they use as a symbol table into an ordered list of data and function
objects that could be referenced by those CTF sections. However, for
now, this functionality is intrinsically ELF-only in the sense that
nobody has ever considered how it might work on non-ELF platforms and it
certainly has no users there.

However, for now we can do a little better than this: see below.

> * Use of gelf.h.  This seems to be something from some versions of libelf, 

> which isn't an existing build dependency of binutils at all (and given the 

> existence of multiple, incompatible versions of libelf, one should be wary 

> of depending on it).  The only gelf.h I have locally here is in a checkout 

> of prelink sources.  Again, use existing ELF structures in headers present 

> in binutils.


This is a historical thing: libelf was of course part of Solaris so its
usage was pervasive, even when unnecessary, as here. What we're actually
using is a few datatypes, nothing more: the Elf64_Sym, from <elf.h> (on
Linux, provided by glibc), the Elf*_GHdr and Elf*_SHdr, and the
primitive ELF-sized datatypes like Elf64_Word that those structures use.

I don't see any immediate replacement for most of this stuff in
binutils, even though I'd expect to find it: the Elf64_External_Sym's
members are entirely the wrong type (char arrays), and there doesn't
seem to be any common non-architecture-dependent structure with more
useful types at all!

Elf64_Internal_Sym is very bfd-specific (and I'm trying not to have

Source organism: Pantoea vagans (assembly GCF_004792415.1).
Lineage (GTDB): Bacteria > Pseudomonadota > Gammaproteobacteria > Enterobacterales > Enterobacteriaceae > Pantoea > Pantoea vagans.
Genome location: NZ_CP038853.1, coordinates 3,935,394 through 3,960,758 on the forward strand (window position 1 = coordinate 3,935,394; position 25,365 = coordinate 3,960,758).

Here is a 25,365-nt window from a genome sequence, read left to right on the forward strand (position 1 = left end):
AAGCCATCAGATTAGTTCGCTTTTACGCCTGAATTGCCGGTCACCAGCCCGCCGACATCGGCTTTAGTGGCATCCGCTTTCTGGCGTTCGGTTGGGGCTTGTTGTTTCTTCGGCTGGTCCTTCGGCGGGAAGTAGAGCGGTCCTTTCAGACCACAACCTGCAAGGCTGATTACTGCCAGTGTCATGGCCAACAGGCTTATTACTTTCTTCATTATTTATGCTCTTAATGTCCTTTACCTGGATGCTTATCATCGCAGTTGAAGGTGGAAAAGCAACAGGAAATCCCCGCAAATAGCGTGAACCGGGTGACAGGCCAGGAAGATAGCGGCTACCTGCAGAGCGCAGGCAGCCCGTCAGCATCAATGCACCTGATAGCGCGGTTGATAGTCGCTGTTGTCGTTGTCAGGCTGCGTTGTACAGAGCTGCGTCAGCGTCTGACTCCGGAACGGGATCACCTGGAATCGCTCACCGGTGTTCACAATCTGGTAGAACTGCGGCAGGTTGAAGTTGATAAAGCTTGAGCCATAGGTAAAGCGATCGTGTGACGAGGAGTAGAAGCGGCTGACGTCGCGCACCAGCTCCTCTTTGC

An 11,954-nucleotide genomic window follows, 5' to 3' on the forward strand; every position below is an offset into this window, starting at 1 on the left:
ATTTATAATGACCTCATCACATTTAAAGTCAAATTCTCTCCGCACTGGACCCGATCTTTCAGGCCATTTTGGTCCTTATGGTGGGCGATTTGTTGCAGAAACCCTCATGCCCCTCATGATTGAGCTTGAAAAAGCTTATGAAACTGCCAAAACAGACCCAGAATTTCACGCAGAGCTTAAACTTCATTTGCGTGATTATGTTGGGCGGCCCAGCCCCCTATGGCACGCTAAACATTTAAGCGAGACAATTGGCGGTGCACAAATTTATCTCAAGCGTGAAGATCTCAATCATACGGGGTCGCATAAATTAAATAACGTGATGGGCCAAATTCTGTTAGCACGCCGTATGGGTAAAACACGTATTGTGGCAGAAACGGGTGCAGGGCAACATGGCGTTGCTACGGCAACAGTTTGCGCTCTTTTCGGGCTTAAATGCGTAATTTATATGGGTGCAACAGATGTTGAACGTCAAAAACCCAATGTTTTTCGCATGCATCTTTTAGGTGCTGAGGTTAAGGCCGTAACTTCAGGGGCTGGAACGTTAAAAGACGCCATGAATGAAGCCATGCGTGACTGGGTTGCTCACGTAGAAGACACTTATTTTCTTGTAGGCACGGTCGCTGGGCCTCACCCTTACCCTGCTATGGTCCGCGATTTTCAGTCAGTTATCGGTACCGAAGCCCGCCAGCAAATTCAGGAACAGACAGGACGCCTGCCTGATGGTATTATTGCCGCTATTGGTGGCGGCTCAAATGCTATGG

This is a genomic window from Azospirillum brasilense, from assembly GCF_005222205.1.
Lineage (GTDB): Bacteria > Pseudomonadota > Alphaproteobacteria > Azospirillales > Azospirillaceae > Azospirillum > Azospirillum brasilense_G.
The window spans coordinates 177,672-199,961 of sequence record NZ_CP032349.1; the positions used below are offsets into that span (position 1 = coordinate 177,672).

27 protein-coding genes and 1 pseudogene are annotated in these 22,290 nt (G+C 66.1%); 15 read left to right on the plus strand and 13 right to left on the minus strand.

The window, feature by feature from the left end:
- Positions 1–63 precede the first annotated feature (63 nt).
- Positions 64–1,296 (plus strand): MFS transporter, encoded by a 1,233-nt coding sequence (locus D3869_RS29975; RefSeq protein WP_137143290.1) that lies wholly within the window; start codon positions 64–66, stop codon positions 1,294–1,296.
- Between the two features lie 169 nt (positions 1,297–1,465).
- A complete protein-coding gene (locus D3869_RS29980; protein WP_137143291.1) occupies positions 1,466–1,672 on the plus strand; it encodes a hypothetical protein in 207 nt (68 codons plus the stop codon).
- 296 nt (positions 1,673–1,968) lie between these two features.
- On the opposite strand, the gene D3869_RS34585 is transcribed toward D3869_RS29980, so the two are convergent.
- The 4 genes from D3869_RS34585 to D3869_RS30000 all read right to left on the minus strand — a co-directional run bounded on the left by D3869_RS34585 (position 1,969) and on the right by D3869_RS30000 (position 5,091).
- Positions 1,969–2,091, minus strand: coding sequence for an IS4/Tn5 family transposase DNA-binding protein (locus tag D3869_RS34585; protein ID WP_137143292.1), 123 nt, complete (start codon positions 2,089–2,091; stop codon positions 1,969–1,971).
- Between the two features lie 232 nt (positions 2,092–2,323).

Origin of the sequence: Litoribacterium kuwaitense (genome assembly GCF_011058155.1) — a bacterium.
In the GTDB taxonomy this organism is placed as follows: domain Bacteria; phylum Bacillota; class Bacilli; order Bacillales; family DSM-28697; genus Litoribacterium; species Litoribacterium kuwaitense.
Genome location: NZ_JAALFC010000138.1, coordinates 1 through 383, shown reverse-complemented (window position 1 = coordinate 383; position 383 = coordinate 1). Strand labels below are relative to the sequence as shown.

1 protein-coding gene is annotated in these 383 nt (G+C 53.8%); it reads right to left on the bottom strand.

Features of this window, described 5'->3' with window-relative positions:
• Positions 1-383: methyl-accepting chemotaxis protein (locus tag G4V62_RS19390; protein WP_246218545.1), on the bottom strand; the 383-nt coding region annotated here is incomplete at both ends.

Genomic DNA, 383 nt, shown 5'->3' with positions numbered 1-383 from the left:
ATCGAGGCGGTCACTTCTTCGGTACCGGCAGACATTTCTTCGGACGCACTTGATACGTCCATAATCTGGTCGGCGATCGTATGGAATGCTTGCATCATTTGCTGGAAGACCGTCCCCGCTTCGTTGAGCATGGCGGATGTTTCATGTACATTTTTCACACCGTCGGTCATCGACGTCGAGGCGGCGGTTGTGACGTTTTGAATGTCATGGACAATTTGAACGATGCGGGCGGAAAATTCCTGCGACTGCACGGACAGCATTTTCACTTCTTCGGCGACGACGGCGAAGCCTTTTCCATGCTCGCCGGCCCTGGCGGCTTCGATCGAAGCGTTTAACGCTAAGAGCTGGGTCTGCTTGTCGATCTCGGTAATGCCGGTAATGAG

libctf depend on libbfd unnecessarily, since it needs little of its
functionality), and the code in readelf that mocks up an internal_sym
from file data spends almost all its time getting around the problem
that its datatypes are different from the (standard-guaranteed) data
types in the ELF file itself. This is more futzing about than seems sane
given that we're not using the rest of bfd at all.

So I'd rather find a way to do the simple 'get a bit of very simple data
out of an ELF file we have an fd to (symbol lookups and a couple of
section lookups)' without needing to rejig everything to use bfd just to
do that, particularly given that libctf's APIs that involve the caller
passing info corresponding to a section into libctf do not require the
caller to use bfd and I have not the least idea how to go from
data+size-and-no-fd to a bfd_asection (it's probably not possible).


I could just copy the (fairly small number of) relevant types from
glibc's installed elf.h header into the ctf internals (the license is
compatible, after all, as is the copyright ownership), using a different
(CTF-internal) name to avoid clashes causing trouble at build time.
Would that be acceptable?

This lets us operate unchanged on non-ELF hosts and when not targetting
ELF, and leave this code in and even functional in that situation: it